4 out of 5 stars
One of the joys of working in a culturally-diverse city is experiencing the multicultural elements as you travel through each neighbourhood. If someone wants to immerse themselves in various cultures, each day could provide a new adventure. The largest people group immigrating to Australia are the Chinese and this has proven to be a cultural crucible as East meets West. Director/writer Lulu Wang manages to tap into this societal experiment with a personal depiction of this clash of cultures on the topics of death and grief.
We are introduced to Billi (Awkwafina) as she walks through the streets of New York and she talks with her paternal grandmother, Nai Nai (Zhao Shuzhen), who lives in Changchun, China.Even though the young writer has not visited her grandmother in years, the two of them maintain a close relationship with regular phone calls. As a poor artist, Billi stops by to use her parents washing machine and during her visit, she discovers that her Nai Nai has been diagnosed with terminal lung cancer.
Due to the traditions within Chinese culture, her relatives chose to keep the diagnosis from the family’s matriarch, which seems like an egregious choice by Billi. Her parents, Haiyan (Tzi Ma) and Jian (Diana Lin), try to explain the subtleties of their heritage and how they see that keeping this from her grandmother is an act of mercy. As the family deals with this harsh reality, the extended family comes together in China to celebrate a wedding for Billi’s cousin, Hao Hao (Chen Han) to his Japanese fiancee. Even though this might be the final time for the family to be with their Nai Nai, Billi’s parents encourage her to stay in New York, because they are concerned she will share the secret. Going against their advice, she chooses to go to China and the minefield of family relations ensues.
For those who enjoy a story that engages with the nuances of modern cultures, The Farewell is a fascinating study of micro-cultures within humanity. Despite being an American production, the majority of the film is subtitled and focusses on the Chinese experience. The film is a methodical telling of the tensions and passions that only can be seen within the context of a family on the topics of grief, death and the value of life.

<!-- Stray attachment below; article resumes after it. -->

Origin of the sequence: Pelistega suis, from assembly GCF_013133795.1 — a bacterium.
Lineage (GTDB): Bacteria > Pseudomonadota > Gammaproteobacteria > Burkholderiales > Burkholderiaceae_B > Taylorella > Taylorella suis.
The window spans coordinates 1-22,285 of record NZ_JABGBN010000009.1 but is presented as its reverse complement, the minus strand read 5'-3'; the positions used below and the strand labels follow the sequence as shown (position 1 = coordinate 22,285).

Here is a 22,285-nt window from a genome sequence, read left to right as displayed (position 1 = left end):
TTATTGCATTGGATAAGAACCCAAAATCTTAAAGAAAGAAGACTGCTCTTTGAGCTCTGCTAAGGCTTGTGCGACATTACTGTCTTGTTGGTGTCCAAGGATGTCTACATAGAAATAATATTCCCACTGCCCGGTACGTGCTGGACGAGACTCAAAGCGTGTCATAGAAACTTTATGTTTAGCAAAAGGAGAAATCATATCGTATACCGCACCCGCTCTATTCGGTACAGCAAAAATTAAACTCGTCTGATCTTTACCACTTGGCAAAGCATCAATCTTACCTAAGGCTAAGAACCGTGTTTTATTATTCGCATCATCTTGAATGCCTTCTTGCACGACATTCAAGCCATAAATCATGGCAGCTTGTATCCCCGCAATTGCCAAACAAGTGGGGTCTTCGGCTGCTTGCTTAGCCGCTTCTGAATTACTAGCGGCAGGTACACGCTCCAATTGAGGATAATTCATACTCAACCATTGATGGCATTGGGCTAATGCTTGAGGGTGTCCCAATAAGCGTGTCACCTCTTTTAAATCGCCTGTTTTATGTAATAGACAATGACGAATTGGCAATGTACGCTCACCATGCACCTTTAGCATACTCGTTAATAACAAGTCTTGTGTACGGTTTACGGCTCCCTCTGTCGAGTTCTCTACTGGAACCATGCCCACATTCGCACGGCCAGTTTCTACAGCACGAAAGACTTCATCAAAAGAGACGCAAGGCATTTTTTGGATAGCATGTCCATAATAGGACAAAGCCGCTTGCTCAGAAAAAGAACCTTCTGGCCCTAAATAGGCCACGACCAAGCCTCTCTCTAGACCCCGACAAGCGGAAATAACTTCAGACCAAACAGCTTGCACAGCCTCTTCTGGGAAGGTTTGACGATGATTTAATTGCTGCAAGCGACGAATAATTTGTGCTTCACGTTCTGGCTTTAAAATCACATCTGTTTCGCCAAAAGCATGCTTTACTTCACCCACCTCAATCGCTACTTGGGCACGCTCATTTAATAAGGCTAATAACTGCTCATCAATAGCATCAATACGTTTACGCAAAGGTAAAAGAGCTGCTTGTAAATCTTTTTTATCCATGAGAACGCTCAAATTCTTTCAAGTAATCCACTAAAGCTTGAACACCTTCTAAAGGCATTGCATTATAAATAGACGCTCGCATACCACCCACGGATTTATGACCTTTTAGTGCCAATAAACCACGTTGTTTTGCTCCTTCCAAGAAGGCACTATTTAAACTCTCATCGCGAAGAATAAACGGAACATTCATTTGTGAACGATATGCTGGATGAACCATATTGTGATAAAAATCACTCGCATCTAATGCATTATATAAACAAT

For fans of the comedian Awkwafina (Crazy Rich Asians), this is a role that shows her ability to portray a serious character with her own style. The up-and-coming actress is surrounded by a veteran cast that portrays their characters with such effortless skill and makes the connections so authentic that it borders on a documentary feel.
This is not a film for those looking for overt belly laughs or extreme drama, because of the understated nature of the Chinese culture. This is for the fans of narratives that expose the underlying nature of the human condition and can appreciate what they gain from this opportunity. An immersive and personal movie that is so subtle in its delivery that it may only be appreciated after leaving the theatre and spending some time with your own family.
REEL DIALOGUE: The best and worst of life comes from our family
Family: For some that word will bring a smile to their lips and for others it will cause tears to well up in their eyes. The Farewell does bring out the best and worst of the family experience. Yet, it always holds the value of family in high regard. It is a bittersweet gift that is given to us by God. Regardless of your personal reality with family, have you taken the time to show your parents, children and extended family the appreciation for the blessing that they are to you?
- What is sacrificial love? (John 15:13, Ephesians 5:25)
- What is the value of family? (John 15:12-17, Ephesians 5: 21)
- How should we respond to difficulties in life? (Romans 5:3-5, 1 Peter 5:10)